This post is super-quickly written and mostly for reference.

 

Setup:

  • precondition: agreeing with the idea. (here synonymous with holding a belief in the idea)
  • beliefs are intertwined. When you update one belief, you often have to update other beliefs to maintain consistency.
  • E.g. if you update to "my friend has Covid", you should also update to "I might have Covid"
  • all these intertwinings form belief networks, where, if one belief is updated, the whole network might have to update accordingly

 

Taking an idea seriously means 2 things:

1. updating your whole belief network according to the idea, including when that updates you towards weird or "out there" belief states

  • e.g., taking "animals can suffer" seriously, should update people towards "veganism good" (neglecting more complicated belief networks for a moment). However, many people find that too weird or radical intuitively and don't update properly; they fail to take the idea seriously

2. acting on your updated belief network

  • e.g., because of the updated belief "veganism good", a person might reduce their consumption of animal products. Many people don't take this step and, while agreeing with “veganism good” intellectually, never reduce their consumption of animal products; they fail to take the idea seriously

 

Related:
https://forum.effectivealtruism.org/posts/F9E8MwsPLiqSYhXJm/lessons-from-running-stanford-ea-and-seri#Take_Ideas__and_their_Implications__Seriously

Compartmentalization in epistemic and instrumental rationality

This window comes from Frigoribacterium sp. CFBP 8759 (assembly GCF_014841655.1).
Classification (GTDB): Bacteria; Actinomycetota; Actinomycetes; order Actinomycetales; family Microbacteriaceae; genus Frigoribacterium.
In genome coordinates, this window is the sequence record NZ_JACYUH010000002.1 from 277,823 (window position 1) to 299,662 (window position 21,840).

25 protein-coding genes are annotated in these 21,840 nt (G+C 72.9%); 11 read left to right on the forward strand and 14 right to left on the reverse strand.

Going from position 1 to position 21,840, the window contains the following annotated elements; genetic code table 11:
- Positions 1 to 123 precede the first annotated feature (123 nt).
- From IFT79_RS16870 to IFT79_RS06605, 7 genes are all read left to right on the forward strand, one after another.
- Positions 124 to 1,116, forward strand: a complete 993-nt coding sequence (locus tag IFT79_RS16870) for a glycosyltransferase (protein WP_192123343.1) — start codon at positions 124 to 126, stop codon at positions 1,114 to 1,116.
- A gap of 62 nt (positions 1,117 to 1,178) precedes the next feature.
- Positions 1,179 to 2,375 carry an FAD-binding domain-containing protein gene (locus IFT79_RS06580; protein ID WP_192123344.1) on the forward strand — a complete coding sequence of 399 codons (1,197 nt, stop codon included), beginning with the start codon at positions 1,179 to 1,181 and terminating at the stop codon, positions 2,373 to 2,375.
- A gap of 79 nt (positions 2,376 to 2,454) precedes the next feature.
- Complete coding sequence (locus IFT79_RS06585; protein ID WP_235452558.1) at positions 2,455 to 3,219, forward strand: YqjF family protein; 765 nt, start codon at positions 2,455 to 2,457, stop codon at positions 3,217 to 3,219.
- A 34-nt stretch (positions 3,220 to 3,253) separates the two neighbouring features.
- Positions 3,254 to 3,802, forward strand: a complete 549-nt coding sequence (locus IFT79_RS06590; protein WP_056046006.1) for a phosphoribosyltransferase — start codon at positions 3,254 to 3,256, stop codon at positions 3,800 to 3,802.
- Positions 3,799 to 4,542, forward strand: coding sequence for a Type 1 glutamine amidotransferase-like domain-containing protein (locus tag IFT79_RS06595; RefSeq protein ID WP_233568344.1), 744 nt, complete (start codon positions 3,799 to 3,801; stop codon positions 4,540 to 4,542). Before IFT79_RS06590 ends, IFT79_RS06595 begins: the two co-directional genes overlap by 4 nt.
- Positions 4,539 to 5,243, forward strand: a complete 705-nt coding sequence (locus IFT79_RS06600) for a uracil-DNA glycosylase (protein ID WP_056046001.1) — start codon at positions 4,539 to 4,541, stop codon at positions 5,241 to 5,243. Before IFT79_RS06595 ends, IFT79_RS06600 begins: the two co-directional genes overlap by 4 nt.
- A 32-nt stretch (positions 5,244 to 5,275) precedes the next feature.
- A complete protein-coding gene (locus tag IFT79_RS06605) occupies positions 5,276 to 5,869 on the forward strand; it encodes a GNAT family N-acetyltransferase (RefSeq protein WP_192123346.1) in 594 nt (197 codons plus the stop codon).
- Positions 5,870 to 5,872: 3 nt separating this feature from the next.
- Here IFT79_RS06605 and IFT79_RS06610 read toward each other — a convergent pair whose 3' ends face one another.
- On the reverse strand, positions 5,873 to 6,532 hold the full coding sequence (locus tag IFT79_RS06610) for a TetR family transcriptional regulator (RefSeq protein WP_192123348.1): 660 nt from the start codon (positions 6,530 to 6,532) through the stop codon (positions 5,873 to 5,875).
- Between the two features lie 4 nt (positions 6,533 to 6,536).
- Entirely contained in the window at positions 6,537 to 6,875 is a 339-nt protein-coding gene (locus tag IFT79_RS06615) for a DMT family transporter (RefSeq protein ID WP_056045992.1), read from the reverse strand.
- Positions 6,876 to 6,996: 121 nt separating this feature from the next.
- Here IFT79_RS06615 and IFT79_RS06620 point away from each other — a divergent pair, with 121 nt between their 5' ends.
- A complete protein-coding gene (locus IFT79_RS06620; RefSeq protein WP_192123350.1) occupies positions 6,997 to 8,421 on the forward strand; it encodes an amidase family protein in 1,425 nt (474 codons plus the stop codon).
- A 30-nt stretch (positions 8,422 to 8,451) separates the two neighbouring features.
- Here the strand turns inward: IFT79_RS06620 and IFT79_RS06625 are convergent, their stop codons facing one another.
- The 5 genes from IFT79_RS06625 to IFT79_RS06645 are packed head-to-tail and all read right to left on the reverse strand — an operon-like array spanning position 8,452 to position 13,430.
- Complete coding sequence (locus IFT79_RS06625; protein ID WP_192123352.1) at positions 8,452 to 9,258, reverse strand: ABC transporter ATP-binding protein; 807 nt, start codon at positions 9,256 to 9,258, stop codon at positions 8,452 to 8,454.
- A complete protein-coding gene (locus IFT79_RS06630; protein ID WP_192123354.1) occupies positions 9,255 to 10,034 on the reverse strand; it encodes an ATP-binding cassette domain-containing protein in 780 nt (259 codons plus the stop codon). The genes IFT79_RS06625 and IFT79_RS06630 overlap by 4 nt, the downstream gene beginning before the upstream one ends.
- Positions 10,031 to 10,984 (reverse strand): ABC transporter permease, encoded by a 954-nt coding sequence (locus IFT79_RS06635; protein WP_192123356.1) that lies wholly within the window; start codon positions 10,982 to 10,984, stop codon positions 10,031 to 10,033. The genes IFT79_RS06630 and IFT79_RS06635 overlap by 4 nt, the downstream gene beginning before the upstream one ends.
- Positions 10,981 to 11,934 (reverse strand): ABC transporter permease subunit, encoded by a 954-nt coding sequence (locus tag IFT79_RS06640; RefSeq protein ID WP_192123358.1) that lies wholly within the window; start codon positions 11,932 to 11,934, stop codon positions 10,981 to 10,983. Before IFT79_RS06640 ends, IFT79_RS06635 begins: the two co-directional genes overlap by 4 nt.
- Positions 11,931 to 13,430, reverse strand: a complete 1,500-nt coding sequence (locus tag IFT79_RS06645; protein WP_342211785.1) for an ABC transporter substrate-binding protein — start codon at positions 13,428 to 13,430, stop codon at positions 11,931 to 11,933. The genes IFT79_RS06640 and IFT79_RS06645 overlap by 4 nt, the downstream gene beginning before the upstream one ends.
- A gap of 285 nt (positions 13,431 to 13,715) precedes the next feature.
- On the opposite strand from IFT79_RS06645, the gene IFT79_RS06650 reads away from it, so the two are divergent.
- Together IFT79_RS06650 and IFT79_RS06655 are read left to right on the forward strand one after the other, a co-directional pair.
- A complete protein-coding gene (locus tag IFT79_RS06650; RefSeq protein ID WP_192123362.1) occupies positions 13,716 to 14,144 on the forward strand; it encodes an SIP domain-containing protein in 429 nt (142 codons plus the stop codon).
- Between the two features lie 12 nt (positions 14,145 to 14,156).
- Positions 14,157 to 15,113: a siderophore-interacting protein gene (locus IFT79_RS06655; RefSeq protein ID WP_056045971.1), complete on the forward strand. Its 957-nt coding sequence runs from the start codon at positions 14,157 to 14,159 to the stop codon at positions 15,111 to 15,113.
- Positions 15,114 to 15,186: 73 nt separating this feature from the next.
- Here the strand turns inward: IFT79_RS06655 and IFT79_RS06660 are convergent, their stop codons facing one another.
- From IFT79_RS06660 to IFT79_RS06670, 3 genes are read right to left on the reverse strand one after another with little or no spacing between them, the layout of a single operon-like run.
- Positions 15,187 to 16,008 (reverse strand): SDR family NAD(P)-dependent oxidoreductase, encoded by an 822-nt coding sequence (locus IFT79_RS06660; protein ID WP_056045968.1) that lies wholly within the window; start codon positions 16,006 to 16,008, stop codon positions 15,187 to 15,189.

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Animals can suffer - duty to prevent animal suffering - stop that lion hunting that gazelle - lion suffering increase - work out how to feed lions - conclude predators and prey exist - conclude humans are just very smart predators - eating meat ok.

I'd contend that some positions are taken very seriously but what the next perceived logical step for people is varies. An animal activist might be pro the world becoming vegetarian. A non-animal activist is pro strong animal welfare laws to prevent needless suffering.

Trying to resolve "humans are just smart predators so we can eat prey animals" vs "humans have moved beyond the need to behave as predator animals" is unlikely to be resolved by suggesting any parties don't take their ideas seriously.

Otherwise you end up in all sorts of quagmires. Food security is a big problem. Ok, go start a farm then. No, I'm going to write letters to politicians. You're not taking the idea seriously.

Where can that go?

I mean, this forum talks often about existential AI risk. The climate catastrophe is known and real and here now. So... are people not taking it seriously because they're highly concerned about AI?

I have three words. Epistemic learned helplessness.

It's a terrible idea to want people to take ideas seriously.

(Of course, I'm not necessarily disagreeing with you at all, since you didn't say that it's a good idea.)